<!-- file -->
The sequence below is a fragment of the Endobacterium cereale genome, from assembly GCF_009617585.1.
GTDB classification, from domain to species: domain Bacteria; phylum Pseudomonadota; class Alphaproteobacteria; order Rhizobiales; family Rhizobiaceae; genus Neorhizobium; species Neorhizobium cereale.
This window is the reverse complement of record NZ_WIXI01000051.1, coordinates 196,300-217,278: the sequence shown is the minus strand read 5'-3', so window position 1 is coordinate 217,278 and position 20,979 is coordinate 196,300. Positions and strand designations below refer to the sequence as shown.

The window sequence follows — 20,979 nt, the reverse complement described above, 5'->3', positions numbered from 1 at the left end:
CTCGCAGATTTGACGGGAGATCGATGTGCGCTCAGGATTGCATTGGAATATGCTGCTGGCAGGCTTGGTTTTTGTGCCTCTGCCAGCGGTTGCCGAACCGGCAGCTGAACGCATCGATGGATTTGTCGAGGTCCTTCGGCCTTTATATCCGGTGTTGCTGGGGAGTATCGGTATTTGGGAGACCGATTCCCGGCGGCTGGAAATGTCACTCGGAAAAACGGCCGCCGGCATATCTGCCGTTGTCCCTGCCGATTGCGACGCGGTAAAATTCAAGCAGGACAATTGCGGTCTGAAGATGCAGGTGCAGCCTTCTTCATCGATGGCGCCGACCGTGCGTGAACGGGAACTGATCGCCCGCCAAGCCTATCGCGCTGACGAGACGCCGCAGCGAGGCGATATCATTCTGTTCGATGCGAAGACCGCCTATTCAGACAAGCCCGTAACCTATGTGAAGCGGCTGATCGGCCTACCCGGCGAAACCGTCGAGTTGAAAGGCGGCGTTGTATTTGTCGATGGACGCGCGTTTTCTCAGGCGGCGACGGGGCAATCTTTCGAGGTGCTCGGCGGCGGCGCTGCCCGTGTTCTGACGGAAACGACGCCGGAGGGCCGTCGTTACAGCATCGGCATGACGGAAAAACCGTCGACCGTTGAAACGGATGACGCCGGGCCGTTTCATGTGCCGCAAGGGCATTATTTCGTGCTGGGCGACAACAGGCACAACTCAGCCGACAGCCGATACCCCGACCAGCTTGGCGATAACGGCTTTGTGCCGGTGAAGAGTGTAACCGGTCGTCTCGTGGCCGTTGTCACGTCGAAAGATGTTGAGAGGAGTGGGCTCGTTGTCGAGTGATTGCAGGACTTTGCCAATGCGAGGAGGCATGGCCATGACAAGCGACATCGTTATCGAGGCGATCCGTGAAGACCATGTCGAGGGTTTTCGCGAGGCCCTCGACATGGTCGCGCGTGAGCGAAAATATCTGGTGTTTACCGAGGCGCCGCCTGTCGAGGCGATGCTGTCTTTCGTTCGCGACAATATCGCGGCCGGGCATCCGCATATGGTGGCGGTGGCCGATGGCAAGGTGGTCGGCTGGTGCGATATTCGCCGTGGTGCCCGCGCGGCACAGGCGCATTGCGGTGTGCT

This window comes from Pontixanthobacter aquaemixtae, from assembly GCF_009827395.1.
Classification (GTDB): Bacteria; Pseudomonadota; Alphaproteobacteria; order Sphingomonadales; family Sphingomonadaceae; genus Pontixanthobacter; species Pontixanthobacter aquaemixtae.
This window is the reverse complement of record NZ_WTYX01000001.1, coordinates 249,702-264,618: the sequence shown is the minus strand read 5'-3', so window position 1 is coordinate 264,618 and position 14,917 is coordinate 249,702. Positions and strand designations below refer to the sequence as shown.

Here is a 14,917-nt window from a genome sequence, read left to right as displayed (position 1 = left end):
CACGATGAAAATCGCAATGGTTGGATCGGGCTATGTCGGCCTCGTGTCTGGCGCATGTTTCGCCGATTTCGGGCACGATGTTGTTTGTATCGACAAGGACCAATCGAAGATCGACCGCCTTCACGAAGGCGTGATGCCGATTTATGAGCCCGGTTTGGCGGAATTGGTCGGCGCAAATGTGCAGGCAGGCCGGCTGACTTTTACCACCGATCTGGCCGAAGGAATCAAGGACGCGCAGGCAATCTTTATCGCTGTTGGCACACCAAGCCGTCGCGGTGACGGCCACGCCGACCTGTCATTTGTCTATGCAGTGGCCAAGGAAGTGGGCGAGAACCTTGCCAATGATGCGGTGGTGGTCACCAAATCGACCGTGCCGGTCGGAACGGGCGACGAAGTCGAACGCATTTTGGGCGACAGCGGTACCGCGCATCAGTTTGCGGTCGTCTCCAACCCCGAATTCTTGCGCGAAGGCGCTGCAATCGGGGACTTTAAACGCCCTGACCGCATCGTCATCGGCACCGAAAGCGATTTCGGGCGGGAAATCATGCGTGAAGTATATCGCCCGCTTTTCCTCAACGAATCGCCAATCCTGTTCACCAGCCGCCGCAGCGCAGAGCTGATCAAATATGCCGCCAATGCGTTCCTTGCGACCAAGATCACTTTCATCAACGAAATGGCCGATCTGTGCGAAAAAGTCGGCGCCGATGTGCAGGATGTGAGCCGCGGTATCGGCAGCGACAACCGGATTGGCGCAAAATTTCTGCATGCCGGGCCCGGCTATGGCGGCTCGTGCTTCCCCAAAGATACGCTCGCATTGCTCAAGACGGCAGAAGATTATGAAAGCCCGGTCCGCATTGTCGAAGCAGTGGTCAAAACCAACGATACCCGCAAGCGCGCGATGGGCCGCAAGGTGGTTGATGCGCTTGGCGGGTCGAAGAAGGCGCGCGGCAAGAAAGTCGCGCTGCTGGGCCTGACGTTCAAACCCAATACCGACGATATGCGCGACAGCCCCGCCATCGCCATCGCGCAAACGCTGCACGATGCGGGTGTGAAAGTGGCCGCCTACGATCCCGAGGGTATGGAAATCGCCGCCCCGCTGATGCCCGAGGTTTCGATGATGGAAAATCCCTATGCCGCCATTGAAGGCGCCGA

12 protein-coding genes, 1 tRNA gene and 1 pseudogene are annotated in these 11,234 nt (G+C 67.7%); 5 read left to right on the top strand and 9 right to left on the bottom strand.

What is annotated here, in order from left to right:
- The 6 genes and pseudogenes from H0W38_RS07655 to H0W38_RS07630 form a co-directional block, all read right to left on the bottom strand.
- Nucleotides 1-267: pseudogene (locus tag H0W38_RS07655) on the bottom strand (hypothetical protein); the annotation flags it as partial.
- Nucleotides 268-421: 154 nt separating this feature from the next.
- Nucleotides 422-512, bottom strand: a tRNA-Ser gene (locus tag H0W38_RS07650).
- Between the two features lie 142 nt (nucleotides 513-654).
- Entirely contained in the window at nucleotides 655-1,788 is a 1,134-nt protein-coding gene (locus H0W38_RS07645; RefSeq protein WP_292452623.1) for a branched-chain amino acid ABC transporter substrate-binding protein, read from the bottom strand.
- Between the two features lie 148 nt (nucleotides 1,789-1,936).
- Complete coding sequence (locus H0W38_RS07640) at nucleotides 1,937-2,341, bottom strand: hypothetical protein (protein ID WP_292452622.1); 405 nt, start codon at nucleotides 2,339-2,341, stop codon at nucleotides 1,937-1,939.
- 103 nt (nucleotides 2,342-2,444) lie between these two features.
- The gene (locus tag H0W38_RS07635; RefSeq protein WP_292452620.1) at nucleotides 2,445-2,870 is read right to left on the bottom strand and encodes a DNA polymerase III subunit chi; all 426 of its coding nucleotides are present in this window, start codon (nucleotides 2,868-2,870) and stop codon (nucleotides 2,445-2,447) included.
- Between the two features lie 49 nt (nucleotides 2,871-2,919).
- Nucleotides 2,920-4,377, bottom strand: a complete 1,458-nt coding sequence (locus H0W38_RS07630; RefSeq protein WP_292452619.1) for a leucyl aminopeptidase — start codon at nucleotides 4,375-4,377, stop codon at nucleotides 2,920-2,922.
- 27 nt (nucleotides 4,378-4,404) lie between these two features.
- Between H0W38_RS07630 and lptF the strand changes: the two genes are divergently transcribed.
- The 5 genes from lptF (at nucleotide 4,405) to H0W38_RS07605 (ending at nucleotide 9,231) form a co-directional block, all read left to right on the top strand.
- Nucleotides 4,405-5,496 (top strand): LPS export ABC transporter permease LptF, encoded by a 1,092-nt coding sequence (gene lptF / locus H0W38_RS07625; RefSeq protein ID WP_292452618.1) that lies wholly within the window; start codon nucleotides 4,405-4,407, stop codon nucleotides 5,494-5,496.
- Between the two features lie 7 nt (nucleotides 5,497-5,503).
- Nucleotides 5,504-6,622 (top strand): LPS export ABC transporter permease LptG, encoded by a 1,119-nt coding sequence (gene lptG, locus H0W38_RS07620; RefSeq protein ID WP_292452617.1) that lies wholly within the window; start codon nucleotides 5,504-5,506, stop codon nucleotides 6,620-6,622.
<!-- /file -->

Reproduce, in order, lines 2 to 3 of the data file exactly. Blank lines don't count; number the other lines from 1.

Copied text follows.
GTDB classification, from domain to species: domain Bacteria; phylum Pseudomonadota; class Alphaproteobacteria; order Rhizobiales; family Rhizobiaceae; genus Neorhizobium; species Neorhizobium cereale.
This window is the reverse complement of record NZ_WIXI01000051.1, coordinates 196,300-217,278: the sequence shown is the minus strand read 5'-3', so window position 1 is coordinate 217,278 and position 20,979 is coordinate 196,300. Positions and strand designations below refer to the sequence as shown.